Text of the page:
I’ve been saying for many years now that we have been and still are stuck in a secular bear market since March of 2000. I know there are quite a few people who consider that the new highs made by the Dow, and nominal new highs in the S&P, constitute a continuation of the secular bull market that began in 1974 (some would argue `82).

However if you price stocks in a stable currency or inflation adjusted it’s readily apparent that the secular bull topped in 2000.

We saw a similar occurrence during the `66-`82 bear when the Dow made a nominal new high in `73. That still didn’t change the fact that the bear started in `66 in inflation adjusted terms.

This bear is now 9 years old. History has shown that a secular bear market tends to last about 1/3 the duration of the preceding bull market. Using that criteria and the valuations at the March `09 bottom we should see at least one more leg down before this secular bear expires, possibly as the market drops into the 2012 four year cycle low. Actually if the market runs the full four year duration we should bottom in 2013. However since the last cycle ran very long it wouldn’t be unusual to see the next cycle contract a bit. However this bear may be an exception as the powers that be are doing everything in their power to prolong this, similar to how Japan prolonged their secular bear, which is now in its 19th year.

Usually secular bear markets tend to unfold in three phases. Now whether this bear is going to bottom with the third phase down or not is again going to be determined by whether or not our elected officials come to their senses and put an end to the destructive policies we’ve been following for the last 9 years.

If not then we may very well follow the Japanese model of multiple bear legs drawn out over a couple of decades.

Either way at a true secular bear market bottom we should see the P/E and dividend yield at roughly the same level and P/E’s will be in the single digits. So far neither the low in Oct. `02 or March `09 have approached anything even remotely resembling a true secular bear market bottom.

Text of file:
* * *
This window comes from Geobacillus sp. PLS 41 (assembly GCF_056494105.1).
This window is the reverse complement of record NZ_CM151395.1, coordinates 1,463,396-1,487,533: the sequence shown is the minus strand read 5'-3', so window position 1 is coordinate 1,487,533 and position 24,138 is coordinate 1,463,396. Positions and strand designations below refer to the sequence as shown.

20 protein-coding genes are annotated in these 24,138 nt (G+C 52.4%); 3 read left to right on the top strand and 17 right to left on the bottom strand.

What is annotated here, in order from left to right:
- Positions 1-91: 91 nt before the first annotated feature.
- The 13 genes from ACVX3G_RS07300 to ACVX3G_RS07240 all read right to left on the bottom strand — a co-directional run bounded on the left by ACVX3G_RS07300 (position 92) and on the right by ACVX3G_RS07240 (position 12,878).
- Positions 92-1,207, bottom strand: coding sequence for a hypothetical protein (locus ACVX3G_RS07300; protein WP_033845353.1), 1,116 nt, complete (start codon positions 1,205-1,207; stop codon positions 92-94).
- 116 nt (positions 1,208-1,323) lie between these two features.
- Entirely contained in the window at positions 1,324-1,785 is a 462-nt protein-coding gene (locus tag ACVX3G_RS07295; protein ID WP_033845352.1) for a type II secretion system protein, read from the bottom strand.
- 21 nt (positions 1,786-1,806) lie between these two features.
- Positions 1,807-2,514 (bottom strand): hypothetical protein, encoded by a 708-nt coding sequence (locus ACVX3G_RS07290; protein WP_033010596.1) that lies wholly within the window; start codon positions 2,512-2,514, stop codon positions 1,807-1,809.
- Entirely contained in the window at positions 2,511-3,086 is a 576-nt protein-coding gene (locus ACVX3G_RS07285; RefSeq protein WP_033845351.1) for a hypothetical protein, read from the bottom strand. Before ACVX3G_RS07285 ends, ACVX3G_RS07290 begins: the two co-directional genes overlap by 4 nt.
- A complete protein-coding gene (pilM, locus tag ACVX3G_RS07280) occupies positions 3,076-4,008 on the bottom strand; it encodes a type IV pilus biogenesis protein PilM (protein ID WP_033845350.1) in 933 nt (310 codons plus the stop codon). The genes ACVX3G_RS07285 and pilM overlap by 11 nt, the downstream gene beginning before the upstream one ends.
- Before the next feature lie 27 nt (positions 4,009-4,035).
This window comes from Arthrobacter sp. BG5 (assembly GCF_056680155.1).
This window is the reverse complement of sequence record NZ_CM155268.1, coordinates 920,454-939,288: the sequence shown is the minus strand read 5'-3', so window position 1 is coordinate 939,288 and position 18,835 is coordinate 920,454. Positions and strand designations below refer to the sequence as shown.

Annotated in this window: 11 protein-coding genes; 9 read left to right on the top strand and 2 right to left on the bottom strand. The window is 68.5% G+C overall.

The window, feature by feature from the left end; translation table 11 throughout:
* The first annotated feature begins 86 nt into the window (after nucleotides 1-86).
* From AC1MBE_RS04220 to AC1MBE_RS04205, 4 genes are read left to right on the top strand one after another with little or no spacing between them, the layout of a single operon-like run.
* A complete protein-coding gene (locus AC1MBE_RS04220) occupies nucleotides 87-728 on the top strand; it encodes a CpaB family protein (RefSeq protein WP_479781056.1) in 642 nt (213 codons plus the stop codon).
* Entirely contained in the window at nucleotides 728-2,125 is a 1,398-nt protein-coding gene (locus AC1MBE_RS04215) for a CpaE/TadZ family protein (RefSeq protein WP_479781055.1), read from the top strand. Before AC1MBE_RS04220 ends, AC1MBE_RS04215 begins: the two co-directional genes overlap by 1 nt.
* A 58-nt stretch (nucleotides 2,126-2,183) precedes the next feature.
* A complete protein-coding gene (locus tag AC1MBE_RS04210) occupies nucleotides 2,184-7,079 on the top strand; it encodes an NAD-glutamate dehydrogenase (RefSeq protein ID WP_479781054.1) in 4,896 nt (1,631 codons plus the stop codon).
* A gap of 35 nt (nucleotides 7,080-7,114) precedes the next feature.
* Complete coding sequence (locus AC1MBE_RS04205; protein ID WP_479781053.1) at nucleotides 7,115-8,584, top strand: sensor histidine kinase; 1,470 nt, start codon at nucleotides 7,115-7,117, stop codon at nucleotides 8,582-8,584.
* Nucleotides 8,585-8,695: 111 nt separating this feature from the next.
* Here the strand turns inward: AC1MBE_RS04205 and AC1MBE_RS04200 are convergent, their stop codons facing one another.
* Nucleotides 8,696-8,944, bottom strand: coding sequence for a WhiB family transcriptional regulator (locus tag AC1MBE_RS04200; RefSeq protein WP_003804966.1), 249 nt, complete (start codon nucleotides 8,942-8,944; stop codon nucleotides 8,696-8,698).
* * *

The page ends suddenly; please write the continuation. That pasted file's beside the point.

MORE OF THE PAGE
The catalyst for the first phase of the secular bear was the implosion of the tech bubble. That collapse set the stage for the Fed to take over and lay the groundwork for the next phase of the bear. Their response to the bursting of tech was to slash interest rates to multidecade lows and flood the world with paper money. Truly we bought one hell of a party with all that liquidity but I’m sure we all know that the harder you party the bigger the hangover.

The catalyst for the second phase of the bear originated in the credit markets with the collapse of the housing and credit bubbles the Fed had created. The hangover began in `07 with the implosion of subprime which we now know only started the snowball rolling down the hill. This hangover was destined to be infinitely worse than the hangover from the tech bubble bursting.

The herculean efforts by the Fed to halt the secular bear market not only didn’t halt the bear, they angered him. The bear retaliated with the worst recession since the Great Depression.

I suspect the catalyst for the third phase of the bear is going to originate in the currency markets. Every central bank in the world is now swept up in the fantasy that they can get something for nothing by simply running the printing presses. By creating trillions and trillions of bank notes and forcing this liquidity into asset markets central banks have created the illusion that all is well again. However all is not well. Conditions in the real economy are not improving. On the contrary they are getting worse. All the liquidity the Fed has been creating is causing inflation to heat up in the commodity markets and most specifically in the energy markets again. The one thing we don’t need in a high unemployment/depressed economic environment is spiking energy costs. But that is exactly what the Fed is doing.

This liquidity the Fed is forcing into the banking system has two potential outlets. First, banks could take the liquidity and make loans. However, as we are in a global recession, one has to wonder how many people actually want to borrow in this environment? How many borrowers are even credit worthy? How many businesses need to expand? The answer to all of those questions is… not many. So I think it’s safe to say most banks are a bit nervous when it comes to expanding credit. It's probably a safe bet that credit will continue to contract.

But the banks still need to earn something from all this free money so what’s the next logical thing to do? Why pump that money into asset markets of course. Obviously that’s exactly what they’ve been doing as evidenced by the explosive rally in the stock and commodity markets.